The composition of Marine guard detachments and their duty situations vary. At any minute of any day Marines are standing duty at embassies around the world. Most detachments consist of about six-to-eight Marines. The larger or more sensitive posts have more Marines. Each detachment is headed by a non-commissioned officer in charge. The NCOIC or his designate is on duty at the embassy during normal working hours and at such other times as necessary to supervise the work of the detachment. At most posts two Marines are on duty during other than normal working hours. One is always at the reception desk. He is ready to help callers and to receive emergency messages and relay them to appropriate duty officers; he is also alert to and ready to deal with any other problems that may arise. The other Marine tours the building periodically to be sure that all classified material has been properly secured and escorts the char force while they clean classified areas; this Marine also handles other duties such as locking the doors that are kept closed to ensure building security during nonoffice hours. The watch is arranged so that the Marines on duty are relieved about the middle of the night. Quite apart from being on call 24 hours, seven days a week, Marine security guards average 89 hours a week on the job.

The Marines wear uniforms on duty at most posts; the rest of the time they wear civilian clothing. Before departing for his post a Marine is issued a set, of dress blues and outfitted with appropriate civilian clothing at Department of State expense. Quarters are also provided by the Department of State. These usually constitute a house or apartment for the NCOIC if he is married and a large house or apartment for the other members of the detachment. All other pay and allowances are those applying to the Marine Corps generally; there is no extra pay for security guard duty. The normal assignment to the program is two years.

Requirements for the program are simple but rigorous. A Marine must be single if a sergeant or below and remain single until his tour is completed. He must be a lance corporal or above, have had at least 18 months active service and have 30 months or more yet to serve. Corporals and lance corporals must have average proficiency and conduct marks of 4.4 or higher. An applicant must also be a U.S. citizen, be in excellent physical condition and be able to qualify for a top secret clearance.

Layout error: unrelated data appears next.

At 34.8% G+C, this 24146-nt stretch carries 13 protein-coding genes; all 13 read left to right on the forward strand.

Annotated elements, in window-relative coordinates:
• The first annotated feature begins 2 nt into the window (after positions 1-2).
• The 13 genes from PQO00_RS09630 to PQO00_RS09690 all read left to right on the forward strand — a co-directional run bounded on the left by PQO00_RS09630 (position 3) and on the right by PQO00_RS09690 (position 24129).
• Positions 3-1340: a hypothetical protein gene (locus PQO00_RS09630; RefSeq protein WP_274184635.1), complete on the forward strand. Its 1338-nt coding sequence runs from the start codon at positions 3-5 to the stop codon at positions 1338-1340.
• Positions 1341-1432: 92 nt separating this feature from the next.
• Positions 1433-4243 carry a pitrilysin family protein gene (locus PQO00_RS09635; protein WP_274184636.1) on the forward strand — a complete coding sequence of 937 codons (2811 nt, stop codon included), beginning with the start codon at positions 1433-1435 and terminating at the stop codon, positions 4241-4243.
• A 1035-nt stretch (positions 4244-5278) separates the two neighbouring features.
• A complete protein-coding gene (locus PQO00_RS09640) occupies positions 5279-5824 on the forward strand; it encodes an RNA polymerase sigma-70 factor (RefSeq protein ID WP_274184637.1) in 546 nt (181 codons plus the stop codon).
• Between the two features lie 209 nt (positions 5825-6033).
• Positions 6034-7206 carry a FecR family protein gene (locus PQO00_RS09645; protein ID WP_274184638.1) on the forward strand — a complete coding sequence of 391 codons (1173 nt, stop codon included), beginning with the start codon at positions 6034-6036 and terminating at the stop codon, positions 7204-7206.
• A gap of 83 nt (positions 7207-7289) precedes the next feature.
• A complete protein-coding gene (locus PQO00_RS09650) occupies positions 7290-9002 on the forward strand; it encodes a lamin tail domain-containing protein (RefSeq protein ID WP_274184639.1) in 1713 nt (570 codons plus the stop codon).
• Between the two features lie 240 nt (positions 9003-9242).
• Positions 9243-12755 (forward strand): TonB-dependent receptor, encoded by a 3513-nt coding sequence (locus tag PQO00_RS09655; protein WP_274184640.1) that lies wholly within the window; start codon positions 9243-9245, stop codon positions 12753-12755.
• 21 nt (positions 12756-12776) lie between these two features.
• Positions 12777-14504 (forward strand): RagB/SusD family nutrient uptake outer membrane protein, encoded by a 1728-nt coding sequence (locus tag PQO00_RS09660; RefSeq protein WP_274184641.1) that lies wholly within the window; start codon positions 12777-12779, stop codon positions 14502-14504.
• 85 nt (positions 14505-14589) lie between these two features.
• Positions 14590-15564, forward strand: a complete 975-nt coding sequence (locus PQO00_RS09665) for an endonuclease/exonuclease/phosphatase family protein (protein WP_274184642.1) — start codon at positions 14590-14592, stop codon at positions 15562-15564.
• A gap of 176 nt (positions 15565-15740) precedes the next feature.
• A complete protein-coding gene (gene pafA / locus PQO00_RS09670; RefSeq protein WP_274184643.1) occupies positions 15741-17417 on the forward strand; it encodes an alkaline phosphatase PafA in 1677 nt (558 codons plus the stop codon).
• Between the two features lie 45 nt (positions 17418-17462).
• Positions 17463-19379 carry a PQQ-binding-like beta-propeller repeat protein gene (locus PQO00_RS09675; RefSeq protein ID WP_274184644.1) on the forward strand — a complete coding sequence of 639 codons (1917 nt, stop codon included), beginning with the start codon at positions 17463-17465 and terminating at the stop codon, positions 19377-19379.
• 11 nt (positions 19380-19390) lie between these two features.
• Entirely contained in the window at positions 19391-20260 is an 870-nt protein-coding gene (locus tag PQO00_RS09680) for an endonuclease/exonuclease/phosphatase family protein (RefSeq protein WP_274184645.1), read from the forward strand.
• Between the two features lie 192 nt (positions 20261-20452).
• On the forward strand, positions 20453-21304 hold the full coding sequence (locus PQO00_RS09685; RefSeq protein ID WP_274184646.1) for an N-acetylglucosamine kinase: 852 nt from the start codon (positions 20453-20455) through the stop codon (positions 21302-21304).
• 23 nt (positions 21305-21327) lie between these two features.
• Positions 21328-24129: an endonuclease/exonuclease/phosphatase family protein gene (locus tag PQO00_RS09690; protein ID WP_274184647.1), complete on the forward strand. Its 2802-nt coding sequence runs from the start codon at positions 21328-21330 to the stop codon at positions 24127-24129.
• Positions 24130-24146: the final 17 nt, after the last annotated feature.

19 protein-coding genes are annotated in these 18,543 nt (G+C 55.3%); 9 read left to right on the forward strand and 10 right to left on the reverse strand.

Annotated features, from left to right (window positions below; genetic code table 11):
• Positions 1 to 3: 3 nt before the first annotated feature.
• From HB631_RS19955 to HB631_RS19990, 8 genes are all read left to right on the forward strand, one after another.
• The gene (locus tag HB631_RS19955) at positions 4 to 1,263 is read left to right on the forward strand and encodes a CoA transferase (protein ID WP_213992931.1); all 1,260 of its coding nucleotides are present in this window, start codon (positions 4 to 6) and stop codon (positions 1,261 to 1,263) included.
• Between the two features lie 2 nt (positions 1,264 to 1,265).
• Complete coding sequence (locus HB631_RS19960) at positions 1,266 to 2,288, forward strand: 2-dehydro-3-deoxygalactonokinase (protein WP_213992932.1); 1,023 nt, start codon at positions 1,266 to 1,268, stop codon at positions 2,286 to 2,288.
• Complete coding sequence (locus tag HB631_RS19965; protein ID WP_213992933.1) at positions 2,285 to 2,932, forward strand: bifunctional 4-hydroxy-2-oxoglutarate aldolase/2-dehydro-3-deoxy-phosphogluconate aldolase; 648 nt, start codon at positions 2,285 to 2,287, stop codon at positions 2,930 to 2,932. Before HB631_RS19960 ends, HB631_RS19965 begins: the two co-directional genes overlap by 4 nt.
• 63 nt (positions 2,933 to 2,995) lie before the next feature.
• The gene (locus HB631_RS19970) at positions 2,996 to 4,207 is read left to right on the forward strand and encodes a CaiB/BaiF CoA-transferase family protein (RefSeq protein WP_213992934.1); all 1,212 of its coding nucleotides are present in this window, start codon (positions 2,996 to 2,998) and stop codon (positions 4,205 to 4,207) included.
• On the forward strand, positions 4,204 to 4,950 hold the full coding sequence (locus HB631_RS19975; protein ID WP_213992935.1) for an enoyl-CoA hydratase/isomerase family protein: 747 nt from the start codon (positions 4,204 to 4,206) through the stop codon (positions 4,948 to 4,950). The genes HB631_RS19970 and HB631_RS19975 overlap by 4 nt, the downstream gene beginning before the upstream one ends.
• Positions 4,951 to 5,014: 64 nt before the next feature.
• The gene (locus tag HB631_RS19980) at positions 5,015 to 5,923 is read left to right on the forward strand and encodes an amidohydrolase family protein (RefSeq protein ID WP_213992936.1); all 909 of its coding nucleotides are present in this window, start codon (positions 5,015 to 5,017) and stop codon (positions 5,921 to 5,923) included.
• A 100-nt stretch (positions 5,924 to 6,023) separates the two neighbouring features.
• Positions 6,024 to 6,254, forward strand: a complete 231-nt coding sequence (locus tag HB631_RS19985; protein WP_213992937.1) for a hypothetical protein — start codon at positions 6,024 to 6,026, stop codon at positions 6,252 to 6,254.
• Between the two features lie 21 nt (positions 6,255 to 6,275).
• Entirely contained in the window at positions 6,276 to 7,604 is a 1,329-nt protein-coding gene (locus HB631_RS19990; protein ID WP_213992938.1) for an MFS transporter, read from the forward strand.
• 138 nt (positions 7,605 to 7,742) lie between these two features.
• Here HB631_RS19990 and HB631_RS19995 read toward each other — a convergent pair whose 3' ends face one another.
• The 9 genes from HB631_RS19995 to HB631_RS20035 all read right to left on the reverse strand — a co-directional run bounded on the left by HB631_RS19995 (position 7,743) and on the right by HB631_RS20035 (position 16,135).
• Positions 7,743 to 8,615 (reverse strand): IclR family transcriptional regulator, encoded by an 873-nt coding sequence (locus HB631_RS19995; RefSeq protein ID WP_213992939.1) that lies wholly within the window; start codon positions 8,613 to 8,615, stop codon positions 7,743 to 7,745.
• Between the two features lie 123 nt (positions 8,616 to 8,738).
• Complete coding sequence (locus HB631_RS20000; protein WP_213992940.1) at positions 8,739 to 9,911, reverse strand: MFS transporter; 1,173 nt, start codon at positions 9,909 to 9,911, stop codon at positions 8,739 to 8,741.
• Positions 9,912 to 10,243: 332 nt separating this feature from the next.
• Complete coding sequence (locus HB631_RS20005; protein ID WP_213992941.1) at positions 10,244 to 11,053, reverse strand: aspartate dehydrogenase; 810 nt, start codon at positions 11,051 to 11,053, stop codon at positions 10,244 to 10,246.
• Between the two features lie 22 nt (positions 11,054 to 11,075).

Training is given at the joint State-Marine security guard school at Henderson Hall. Candidates undergo an intensive six-week program of instruction and two thorough screenings. A quarter or more of the candidates are eliminated. The principal subjects covered include physical security, protocol, detection of sound devices, the Foreign Service, security tasks, tactful replies to criticism of the United States, conference security, dealing with hostile demonstrations and mob action and Communist measures of espionage and subversion. Once the classroom work is done, the students are taken to the State Department itself where they try to find security violations in the building. The school's prime objective is make the future Marine guards security-minded.

Marines, once overseas, must also study foreign languages for at least 100 hours. Most acquire some knowledge of the local language and many become quite proficient. Marine security guards currently are studying about 40 languages or dialects.

The Marine security guard program has assumed added importance because of the increased frequency of mob action or other attacks against American Foreign Service posts. Training at the Marine security guard school in dealing with mob action has been intensified. During sensitive periods Marine guards inspect all packages entering an embassy and carefully check restrooms and other public areas against planted explosives. Mob actions require not only courage but careful judgment and firm discipline. The integrity of the building and files must be protected if at all possible. But actions must be avoided that would endanger American lives, particularly those of the defenseless American wives and children in their homes. The Marines can fulfill the damage-control function. Prompt and courageous use of fire hoses by the Marines prevented extensive damage during an attack on the American Embassy in Cairo in 1961; they did so in a hail of stones from the mob and one Marine was badly gashed over the eye. The presence of armed and obviously competent Marines may have deterred the out-and-out sacking or further degradation of Foreign Service posts that were attacked. Certainly the presence of Marines inside embassy compounds often has been psychologically comforting to American personnel during hostile demonstrations and civil disturbances.